In February 2020, Paga launched its developer (dev) community. Zubair Abubakar, community lead, discloses to Techpoint that this was necessary after years of focusing on building an agent network.
According to him, it is the company’s way of providing devs with an opportunity to tap into its existing user base.
“We have built a platform that connects consumers with merchants. Putting developers in that mix makes the impact bigger.”
This phenomenon is not new. Over the years, tech giants, as well as indigenous startups, have been creating platforms – communities – for developers to thrive. Google, Facebook, and Flutterwave are worthy mentions.
These communities organise seminars, hackathons, codelabs, and the likes, all to give these enthusiasts a sense of belonging.
In a way, the benefits extend to both the developers and the companies, including the general society – Africa.
Presently, Nigeria plays host to a number of dev communities. This stems from the digital revolution going on in the continent giving rise to a host of tech enthusiasts, and this is usually evident in the number of people present during tech conferences. For instance, Techoint Build and Techpoint Inspired both had an average of 3,500 attendees in 2019.
The need for a community
The validity of a somewhat innate characteristic of humans to associate explains why they find ways to belong to a particular group. In fact, the psychological need to belong is deeply inherent in humans.
Ideally, corporate/professional relationships are nursery beds on which creatives thrive. To an extent, it encourages organic growth.
Confirming this, Israel, an undergraduate and member of a dev community, explains how his membership has made him a better software developer even without having a mentor.
“Though they don’t train you, you are exposed to concepts that would help you understand things better,” Israel adds.
Peculiar Ediomo-Abasi, Facebook Developer Circle Lagos co-lead, establishes that bringing together devs with different levels of proficiency encourages growth.
“The learning-based events held in and for the community help to improve the quality of the community; making it a talent pool,” she continues.
For Israel, volunteering at such events encourages him to build the skill set that has improved his resumé.
Interestingly, despite these benefits, joining a dev community is relatively free.
Becoming a member of the Facebook Developer Circle, for instance, involves simply joining its social media groups. And this is practically similar for most platforms, some with the caveat that prospective members must have an interest in the company’s products.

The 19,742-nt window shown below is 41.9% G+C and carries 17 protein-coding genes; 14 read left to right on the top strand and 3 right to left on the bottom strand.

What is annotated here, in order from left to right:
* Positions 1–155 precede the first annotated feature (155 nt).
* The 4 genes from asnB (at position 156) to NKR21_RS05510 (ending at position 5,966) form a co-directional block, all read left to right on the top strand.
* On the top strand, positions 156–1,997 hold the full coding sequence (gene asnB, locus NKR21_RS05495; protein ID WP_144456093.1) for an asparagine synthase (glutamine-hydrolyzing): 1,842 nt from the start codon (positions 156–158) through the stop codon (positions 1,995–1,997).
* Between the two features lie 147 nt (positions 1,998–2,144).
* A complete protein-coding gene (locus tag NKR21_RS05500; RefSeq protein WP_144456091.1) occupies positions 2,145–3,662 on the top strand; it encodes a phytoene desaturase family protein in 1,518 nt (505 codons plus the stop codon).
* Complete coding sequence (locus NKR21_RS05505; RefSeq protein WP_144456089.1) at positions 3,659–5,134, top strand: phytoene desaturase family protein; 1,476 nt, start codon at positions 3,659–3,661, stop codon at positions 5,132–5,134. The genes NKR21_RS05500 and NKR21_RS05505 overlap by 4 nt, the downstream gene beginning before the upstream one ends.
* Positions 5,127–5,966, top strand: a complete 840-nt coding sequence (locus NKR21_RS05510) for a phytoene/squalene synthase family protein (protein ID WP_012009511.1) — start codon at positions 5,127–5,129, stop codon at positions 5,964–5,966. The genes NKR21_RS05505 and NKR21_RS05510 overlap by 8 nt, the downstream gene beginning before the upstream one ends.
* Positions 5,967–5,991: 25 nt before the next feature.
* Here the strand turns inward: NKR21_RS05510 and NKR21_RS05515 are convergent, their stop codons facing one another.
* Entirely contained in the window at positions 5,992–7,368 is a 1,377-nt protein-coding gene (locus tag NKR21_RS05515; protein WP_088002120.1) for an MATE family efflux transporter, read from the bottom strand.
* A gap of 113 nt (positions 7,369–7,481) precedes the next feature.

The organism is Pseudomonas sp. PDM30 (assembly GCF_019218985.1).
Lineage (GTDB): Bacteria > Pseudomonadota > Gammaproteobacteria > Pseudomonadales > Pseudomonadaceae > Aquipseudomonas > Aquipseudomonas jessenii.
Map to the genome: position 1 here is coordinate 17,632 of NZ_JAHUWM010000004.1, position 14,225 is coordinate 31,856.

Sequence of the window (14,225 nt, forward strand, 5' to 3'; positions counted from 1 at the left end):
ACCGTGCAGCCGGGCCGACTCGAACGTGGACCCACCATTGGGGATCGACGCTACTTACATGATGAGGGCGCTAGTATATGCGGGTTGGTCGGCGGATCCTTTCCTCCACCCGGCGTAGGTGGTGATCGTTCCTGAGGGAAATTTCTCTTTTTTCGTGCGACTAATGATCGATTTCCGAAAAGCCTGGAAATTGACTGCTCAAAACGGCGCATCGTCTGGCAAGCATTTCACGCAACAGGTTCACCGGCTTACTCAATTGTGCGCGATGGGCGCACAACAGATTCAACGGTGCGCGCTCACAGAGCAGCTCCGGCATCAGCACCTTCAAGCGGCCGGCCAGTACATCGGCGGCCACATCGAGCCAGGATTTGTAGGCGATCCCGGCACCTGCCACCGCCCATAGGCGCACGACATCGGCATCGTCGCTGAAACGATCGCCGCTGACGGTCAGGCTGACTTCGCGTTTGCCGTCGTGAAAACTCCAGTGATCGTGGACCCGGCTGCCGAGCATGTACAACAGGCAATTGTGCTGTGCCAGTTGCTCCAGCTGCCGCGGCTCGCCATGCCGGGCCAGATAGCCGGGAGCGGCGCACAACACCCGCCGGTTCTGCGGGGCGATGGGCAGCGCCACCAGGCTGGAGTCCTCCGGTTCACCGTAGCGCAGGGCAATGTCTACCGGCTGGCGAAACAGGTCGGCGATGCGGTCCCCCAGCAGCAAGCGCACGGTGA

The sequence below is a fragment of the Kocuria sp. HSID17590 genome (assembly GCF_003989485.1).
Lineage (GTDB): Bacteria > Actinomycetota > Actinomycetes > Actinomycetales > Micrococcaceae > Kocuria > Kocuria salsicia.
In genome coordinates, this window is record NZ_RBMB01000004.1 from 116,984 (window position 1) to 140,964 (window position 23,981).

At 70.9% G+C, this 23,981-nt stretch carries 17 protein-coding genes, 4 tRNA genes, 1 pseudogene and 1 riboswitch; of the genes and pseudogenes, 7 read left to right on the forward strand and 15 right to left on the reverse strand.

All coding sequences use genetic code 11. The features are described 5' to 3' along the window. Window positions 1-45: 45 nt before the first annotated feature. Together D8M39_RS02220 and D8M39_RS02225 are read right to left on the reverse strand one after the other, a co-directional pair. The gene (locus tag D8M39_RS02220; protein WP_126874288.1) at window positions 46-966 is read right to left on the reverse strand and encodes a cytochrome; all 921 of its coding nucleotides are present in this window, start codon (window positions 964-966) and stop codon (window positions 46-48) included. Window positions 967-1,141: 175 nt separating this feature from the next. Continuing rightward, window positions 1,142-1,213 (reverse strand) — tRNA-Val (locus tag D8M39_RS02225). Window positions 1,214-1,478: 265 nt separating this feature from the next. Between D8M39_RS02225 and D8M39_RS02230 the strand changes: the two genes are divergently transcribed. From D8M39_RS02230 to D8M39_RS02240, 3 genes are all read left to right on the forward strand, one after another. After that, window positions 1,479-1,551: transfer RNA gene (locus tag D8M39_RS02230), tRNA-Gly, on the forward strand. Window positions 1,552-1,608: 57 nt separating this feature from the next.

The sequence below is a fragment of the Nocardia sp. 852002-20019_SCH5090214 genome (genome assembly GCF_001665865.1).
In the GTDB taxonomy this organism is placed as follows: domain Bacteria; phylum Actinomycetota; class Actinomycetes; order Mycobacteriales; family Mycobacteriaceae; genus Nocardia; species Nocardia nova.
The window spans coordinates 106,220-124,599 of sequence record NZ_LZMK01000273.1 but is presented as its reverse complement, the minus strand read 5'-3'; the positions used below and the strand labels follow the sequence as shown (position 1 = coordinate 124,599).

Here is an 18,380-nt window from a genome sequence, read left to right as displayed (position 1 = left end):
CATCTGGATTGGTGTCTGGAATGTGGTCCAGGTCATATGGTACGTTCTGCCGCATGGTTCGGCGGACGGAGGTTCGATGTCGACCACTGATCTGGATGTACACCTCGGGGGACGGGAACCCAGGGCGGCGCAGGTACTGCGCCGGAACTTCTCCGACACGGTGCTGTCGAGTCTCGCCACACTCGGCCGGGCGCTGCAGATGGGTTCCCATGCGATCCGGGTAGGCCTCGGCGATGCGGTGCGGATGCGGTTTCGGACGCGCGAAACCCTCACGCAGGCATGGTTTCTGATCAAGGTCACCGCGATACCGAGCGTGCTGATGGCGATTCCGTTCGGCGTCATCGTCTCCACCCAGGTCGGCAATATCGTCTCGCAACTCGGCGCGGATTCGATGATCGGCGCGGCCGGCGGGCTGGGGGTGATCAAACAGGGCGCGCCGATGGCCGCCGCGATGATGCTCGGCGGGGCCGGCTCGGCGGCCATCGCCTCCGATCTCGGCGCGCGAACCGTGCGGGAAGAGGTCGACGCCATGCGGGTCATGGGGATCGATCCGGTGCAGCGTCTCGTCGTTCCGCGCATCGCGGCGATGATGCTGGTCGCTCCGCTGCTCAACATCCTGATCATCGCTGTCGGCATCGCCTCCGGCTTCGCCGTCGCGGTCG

“No tedious registration process is required. Just join either the Whatsapp, Twitter, or Telegram group, and you’re part of us,” says Deji, co-organiser, Flutter Lagos Community.
Considering this, the logical question then is what’s in it for the company?
Most companies are motivated by a desire to impact the lives of devs at no cost.
“There is an incentive in terms of job opportunities. I got my current job through a referral from another member of the community and the story applies to many others,” Deji explains.
Apparently, these companies have as much to gain from communities as the developers as they sometimes absorb the communities’ best talents. And there’s more.
“Developers that have different products can plug in and receive value for the impact they are creating. We also provide libraries, an additional layout, that will enable developers to integrate APIs as quickly as possible,” Abubakar submits.
Now, imagine a case where hundreds of devs are on a platform with products they are working on, an underlying instinct would be to use the APIs on the community’s portal to build their products. The chances for this are also bound to increase if there are other incentives involved. Consequently, this improves the company’s coverage and reputation.
As it were, such a close value chain that exists between developers and community organisers is clearly a win-win. It, therefore, remains to be seen if more startups will also hop on the train. Perhaps, with this, there would be increased attention on the Nigerian tech space. And if this could translate to a boost in investment, the nation’s vast talent pool is directly impacted.
I am Oluwanifemi Kolawole, and I’m interested in your well-being. I believe the coronavirus (or COVID-19) will not remain an enigma for too long. But while we await a cure, discard the myths and maintain good personal hygiene. Also, stay away from crowds as much as you can, and arm yourself with the right information.
Stay safe 😇
Jan. 18: Bonus Built in Africa episode: Town Hall meeting with Peter Salovey, President of Yale University
On March 25, 2021, Techpoint Africa will be hosting the brightest minds in decentralised finance/crypto at the Digital Currency Summit tagged “Building the money of the future” Click here for more details, registration and sponsorship. Location: Fourpoint by Sheraton, V.I. Lagos.